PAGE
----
Sonic Youth - The Eternal
Matador Records
12 songs (56:25)
Release year: 2009
Sonic Youth, Matador Records
Reviewed by Goat

Taking the scuzzy Proto-Punk of The Stooges and Patti Smith and viewing them through an Avant-Garde, experimental filter influenced by the likes of John Cage, Sonic Youth arose from the musical underground of 80s New York to walk a career path few can match. Rising from the likes of the No-Wave and early Noise Rock scenes, they were an important early Alternative band, and survived twenty years on a major label, doing exactly what they wanted and releasing a highly respected series of experimental EPs. You want cred, Sonic Youth have it in spades, and it’s quite gratifying for me to discover that, after spending years as a casual listener and only seriously beginning to explore their discography recently, that latest (number sixteen!) album The Eternal is excellent.

Rock music is anathema to many Metalheads, the few 80s bands that find wide appeal amongst the more Power Metal-inclined, yet there’s a physical presence and surprising heaviness to Sonic Youth’s open-minded music that should resonate with anyone reading. Take Anti-Orgasm as an example, opening with cheerful-sounding Indie brightness before descending into a nakedly erotic duel between husband-wife guitarist-vocalist team Thurston Moore and Kim Gordon, surprisingly technical in style, a rather sudden change in the ending flying off into Post-Rock territory. Not to ignore the other members, of course – recent addition ex-Pavement bassist Mark Ibold does a fine job, as does drummer Steve Shelley, equally capable of a solid backing Rock beat and more experimental work, although he’s never a show-off. It’s third guitarist/vocalist Lee Ranaldo who’s most obviously impressive, however, sharing vocals with Moore and Gordon on the Art-Rocky Leaky Lifeboat (for Gregory Corso) and the funky Noise-Rock monster Poison Arrow, yet it’s penultimate track Walkin Blue where he really shines, taking the helm for a gently rocking song that’s one of the many highlights of this subtly beautiful album.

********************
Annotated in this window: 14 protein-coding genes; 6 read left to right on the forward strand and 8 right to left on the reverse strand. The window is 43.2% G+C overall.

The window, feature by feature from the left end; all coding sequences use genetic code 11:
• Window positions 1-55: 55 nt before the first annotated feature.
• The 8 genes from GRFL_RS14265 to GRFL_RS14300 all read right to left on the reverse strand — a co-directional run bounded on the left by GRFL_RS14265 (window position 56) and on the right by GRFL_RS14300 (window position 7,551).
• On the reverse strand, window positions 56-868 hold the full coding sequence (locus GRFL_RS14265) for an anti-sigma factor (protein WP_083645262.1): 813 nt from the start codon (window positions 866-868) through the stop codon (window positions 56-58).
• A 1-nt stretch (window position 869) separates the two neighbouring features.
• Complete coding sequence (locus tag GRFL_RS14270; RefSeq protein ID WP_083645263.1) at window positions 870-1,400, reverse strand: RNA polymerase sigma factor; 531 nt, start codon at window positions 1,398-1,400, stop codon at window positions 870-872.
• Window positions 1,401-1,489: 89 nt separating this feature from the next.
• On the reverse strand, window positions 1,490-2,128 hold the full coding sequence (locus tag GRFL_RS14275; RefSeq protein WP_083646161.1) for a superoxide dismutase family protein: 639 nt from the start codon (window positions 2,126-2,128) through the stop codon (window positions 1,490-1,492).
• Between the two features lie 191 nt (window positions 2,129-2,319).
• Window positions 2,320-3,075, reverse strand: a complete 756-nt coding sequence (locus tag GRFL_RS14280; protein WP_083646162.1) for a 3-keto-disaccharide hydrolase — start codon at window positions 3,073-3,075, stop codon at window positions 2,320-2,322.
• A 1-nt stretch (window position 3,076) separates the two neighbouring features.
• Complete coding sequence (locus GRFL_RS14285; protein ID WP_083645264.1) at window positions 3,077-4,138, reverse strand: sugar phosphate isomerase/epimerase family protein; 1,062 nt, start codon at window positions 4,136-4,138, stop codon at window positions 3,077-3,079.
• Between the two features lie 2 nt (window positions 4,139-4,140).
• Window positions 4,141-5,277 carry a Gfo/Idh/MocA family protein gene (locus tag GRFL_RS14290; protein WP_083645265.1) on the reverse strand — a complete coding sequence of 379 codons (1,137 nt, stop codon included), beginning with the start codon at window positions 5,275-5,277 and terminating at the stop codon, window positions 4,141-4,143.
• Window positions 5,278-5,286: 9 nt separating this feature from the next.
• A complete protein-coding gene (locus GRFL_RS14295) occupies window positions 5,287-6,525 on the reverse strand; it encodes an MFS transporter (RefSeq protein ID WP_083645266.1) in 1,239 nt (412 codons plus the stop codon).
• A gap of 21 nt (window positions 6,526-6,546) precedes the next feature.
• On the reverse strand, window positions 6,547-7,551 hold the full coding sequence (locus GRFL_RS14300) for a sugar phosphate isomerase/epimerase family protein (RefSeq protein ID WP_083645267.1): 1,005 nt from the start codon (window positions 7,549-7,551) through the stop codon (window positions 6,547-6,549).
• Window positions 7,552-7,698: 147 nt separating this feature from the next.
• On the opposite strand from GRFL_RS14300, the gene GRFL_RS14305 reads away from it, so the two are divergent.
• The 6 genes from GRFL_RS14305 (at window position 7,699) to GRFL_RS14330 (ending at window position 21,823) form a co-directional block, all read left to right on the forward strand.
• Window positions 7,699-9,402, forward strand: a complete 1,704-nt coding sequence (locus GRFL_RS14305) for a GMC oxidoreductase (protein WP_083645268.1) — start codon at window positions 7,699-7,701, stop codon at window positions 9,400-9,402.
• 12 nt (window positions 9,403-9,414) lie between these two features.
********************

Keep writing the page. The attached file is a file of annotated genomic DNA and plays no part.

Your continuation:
Now, ‘beautiful’ is a word that generally only devotees of this band tend to use about them. From their infatuation with Noise to the often atonal guitars, to Kim and Thurston’s vocals, the Punk snottiness often gets in the way of their potentially magnificent sense of melody – Sonic Youth does have rather a pop-culture reputation as a hipster band, unfortunately – but if you take the time to get to know the band, the underlying excellence becomes clearer. On The Eternal especially, there are many moments where the band seem to draw the veil back and let you see just what they’re getting at; the relatively simple yet rather amazing Antenna just one example, the best usage of the basic Post-Rock template I’ve heard – well, ever.

The eerie invocation of Calming The Snake, the almost pastoral American Folk of Malibu Gas Station, the quasi-Hardcore of Sacred Trickster... the band’s wide range of styles yet ability to tie them all together is excellent. Album finale Massage The History proves that beyond all possible doubt, the nine-minute-plus song strolling through gentler territories, with a career-best performance from Gordon, sounding almost ethereal at moments and providing the emotional punch to the guitars’ jangling atmospherics. It’s the perfect finish to a damn near-perfect album, a journey through the scenery and history of American Rock that is one of the finest releases of the year, the John Fahey-painted artwork alone proving Sonic Youth’s class and status above the Nickleback clones that make up much modern American Rock music. For a band formed in 1981, Sonic Youth sound very much alive, and are more relevant than ever in 2009 – a fact proved with each listen you give The Eternal.

Killing Songs :
Anti-Orgasm, Antenna, Poison Arrow, Walkin Blue, Massage The History
Goat quoted 89 / 100
0 readers voted
You did not vote yet.
Vote now

There are 2 replies to this review. Last one on Sun Aug 09, 2009 11:36 am
View and Post comments